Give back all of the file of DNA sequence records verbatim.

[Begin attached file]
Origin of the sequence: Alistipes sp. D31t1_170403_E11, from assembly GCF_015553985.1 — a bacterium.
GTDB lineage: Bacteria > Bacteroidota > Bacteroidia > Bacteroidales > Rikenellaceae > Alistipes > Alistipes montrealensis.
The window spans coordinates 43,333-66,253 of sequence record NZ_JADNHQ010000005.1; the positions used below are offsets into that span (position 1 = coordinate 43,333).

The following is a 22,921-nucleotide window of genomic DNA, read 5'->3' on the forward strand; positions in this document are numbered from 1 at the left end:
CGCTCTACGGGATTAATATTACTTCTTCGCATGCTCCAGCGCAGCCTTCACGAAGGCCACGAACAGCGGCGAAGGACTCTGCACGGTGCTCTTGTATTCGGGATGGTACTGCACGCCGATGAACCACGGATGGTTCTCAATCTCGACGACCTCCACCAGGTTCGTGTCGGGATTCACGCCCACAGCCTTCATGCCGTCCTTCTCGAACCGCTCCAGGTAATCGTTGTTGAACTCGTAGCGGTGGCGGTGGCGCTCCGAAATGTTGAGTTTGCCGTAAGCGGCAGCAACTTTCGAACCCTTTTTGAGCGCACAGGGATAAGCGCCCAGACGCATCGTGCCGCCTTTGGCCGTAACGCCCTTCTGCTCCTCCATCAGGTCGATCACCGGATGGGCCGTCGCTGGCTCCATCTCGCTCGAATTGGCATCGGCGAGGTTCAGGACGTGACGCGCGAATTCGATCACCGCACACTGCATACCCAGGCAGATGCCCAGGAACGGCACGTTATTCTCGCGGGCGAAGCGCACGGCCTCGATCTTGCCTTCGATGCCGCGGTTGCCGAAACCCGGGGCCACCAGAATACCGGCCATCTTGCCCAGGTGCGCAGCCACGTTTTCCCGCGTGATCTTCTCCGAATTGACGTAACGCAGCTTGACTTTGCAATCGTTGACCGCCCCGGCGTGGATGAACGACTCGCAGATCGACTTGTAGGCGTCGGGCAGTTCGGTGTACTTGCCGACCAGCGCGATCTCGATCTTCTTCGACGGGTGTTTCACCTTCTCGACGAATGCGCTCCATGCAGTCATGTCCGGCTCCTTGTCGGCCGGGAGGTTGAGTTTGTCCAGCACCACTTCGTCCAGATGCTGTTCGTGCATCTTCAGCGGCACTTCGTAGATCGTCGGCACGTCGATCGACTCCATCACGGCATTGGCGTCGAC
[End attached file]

Origin of the sequence: Alistipes sp. D31t1_170403_E11, from assembly GCF_015553985.1 — a bacterium.
GTDB lineage: Bacteria > Bacteroidota > Bacteroidia > Bacteroidales > Rikenellaceae > Alistipes > Alistipes montrealensis.
The window spans coordinates 43,333-66,253 of sequence record NZ_JADNHQ010000005.1; the positions used below are offsets into that span (position 1 = coordinate 43,333).

The following is a 22,921-nucleotide window of genomic DNA, read 5'->3' on the forward strand; positions in this document are numbered from 1 at the left end:
CGCTCTACGGGATTAATATTACTTCTTCGCATGCTCCAGCGCAGCCTTCACGAAGGCCACGAACAGCGGCGAAGGACTCTGCACGGTGCTCTTGTATTCGGGATGGTACTGCACGCCGATGAACCACGGATGGTTCTCAATCTCGACGACCTCCACCAGGTTCGTGTCGGGATTCACGCCCACAGCCTTCATGCCGTCCTTCTCGAACCGCTCCAGGTAATCGTTGTTGAACTCGTAGCGGTGGCGGTGGCGCTCCGAAATGTTGAGTTTGCCGTAAGCGGCAGCAACTTTCGAACCCTTTTTGAGCGCACAGGGATAAGCGCCCAGACGCATCGTGCCGCCTTTGGCCGTAACGCCCTTCTGCTCCTCCATCAGGTCGATCACCGGATGGGCCGTCGCTGGCTCCATCTCGCTCGAATTGGCATCGGCGAGGTTCAGGACGTGACGCGCGAATTCGATCACCGCACACTGCATACCCAGGCAGATGCCCAGGAACGGCACGTTATTCTCGCGGGCGAAGCGCACGGCCTCGATCTTGCCTTCGATGCCGCGGTTGCCGAAACCCGGGGCCACCAGAATACCGGCCATCTTGCCCAGGTGCGCAGCCACGTTTTCCCGCGTGATCTTCTCCGAATTGACGTAACGCAGCTTGACTTTGCAATCGTTGACCGCCCCGGCGTGGATGAACGACTCGCAGATCGACTTGTAGGCGTCGGGCAGTTCGGTGTACTTGCCGACCAGCGCGATCTCGATCTTCTTCGACGGGTGTTTCACCTTCTCGACGAATGCGCTCCATGCAGTCATGTCCGGCTCCTTGTCGGCCGGGAGGTTGAGTTTGTCCAGCACCACTTCGTCCAGATGCTGTTCGTGCATCTTCAGCGGCACTTCGTAGATCGTCGGCACGTCGATCGACTCCATCACGGCATTGGCGTCGAC